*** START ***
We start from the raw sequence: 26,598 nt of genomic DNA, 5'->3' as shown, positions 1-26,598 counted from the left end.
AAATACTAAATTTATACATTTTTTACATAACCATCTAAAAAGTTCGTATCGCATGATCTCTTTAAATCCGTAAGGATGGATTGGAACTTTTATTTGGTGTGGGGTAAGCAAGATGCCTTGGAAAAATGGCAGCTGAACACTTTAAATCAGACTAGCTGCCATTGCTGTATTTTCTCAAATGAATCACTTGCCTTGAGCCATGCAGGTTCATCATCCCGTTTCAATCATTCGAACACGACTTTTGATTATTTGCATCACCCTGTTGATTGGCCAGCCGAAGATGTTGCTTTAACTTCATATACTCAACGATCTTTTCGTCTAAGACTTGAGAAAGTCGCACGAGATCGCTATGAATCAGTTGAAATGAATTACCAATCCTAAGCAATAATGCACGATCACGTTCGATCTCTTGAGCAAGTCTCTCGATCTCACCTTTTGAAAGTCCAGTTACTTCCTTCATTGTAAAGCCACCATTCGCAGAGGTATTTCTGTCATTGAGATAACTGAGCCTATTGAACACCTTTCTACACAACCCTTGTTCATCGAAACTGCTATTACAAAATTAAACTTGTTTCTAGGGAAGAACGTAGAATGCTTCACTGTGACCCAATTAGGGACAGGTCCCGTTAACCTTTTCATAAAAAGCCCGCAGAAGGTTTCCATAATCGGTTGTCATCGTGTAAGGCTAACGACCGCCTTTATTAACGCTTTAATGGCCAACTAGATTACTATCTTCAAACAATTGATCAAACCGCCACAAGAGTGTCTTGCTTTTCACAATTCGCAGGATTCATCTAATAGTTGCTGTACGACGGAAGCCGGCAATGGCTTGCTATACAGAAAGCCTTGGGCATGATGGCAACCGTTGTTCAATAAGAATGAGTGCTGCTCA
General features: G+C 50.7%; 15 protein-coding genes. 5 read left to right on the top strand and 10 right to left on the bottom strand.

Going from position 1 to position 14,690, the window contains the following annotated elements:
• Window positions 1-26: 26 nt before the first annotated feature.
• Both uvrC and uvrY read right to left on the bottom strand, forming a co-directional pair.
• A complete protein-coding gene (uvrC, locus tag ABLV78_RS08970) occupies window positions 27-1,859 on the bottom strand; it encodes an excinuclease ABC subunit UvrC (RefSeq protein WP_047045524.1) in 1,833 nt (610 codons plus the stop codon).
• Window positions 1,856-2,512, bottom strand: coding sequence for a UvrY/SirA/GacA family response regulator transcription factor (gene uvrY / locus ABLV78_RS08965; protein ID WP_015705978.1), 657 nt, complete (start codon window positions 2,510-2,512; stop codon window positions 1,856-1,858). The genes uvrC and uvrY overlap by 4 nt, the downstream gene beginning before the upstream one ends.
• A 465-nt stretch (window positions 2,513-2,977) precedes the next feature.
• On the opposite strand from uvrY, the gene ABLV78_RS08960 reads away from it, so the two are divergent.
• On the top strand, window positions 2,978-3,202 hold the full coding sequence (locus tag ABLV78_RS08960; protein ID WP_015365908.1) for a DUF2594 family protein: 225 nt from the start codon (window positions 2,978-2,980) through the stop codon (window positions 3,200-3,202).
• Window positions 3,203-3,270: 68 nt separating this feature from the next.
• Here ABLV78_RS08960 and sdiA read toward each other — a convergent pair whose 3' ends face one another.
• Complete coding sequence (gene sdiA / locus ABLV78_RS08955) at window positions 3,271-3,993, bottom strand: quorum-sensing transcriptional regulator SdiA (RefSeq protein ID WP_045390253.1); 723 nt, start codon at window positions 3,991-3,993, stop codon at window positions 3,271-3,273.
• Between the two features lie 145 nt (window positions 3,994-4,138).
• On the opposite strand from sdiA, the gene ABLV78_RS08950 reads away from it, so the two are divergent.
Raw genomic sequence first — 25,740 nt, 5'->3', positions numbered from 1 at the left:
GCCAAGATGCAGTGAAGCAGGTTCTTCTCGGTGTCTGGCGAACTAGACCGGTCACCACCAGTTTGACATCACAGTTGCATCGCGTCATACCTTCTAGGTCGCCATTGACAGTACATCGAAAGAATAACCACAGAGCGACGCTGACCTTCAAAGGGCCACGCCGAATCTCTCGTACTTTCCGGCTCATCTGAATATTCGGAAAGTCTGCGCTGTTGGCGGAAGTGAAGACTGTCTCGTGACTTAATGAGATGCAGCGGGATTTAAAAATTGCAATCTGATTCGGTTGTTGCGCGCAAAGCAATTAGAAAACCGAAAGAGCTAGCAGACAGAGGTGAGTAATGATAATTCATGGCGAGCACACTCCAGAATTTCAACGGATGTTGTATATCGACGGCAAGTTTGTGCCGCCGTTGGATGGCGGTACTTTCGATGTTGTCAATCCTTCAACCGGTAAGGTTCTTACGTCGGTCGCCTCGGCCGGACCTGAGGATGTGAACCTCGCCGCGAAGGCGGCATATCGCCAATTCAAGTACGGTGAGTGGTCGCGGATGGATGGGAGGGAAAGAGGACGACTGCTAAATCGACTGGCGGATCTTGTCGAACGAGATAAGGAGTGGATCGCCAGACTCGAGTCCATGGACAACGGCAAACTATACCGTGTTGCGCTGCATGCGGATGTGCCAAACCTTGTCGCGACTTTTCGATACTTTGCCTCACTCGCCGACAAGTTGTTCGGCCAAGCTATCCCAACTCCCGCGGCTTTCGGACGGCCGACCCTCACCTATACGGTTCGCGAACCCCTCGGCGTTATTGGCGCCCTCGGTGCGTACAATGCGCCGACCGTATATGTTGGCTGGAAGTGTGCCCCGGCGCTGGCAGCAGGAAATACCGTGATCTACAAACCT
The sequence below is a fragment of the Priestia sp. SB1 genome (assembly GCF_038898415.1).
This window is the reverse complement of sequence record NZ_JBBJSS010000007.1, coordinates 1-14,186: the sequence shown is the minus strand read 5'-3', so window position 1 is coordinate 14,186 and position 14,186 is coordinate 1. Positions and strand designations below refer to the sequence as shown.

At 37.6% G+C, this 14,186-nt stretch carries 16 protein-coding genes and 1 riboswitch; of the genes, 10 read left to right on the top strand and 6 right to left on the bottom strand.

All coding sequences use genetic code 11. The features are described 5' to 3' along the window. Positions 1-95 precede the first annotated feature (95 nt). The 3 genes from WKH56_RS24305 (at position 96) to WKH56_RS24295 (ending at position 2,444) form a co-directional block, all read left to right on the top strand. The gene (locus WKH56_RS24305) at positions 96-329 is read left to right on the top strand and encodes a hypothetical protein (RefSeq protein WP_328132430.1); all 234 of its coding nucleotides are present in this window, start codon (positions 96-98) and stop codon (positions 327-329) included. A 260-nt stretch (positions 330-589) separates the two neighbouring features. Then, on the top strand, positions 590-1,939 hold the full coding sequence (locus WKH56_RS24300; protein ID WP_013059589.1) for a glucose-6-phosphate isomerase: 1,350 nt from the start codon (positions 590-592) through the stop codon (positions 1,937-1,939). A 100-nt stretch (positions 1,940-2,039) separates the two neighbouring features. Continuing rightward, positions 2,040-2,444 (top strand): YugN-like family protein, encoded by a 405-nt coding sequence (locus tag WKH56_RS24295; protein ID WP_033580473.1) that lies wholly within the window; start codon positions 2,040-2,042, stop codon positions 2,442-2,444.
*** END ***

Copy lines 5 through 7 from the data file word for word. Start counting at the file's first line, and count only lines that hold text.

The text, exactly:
• Window positions 1-26: 26 nt before the first annotated feature.
• Both uvrC and uvrY read right to left on the bottom strand, forming a co-directional pair.
• A complete protein-coding gene (uvrC, locus tag ABLV78_RS08970) occupies window positions 27-1,859 on the bottom strand; it encodes an excinuclease ABC subunit UvrC (RefSeq protein WP_047045524.1) in 1,833 nt (610 codons plus the stop codon).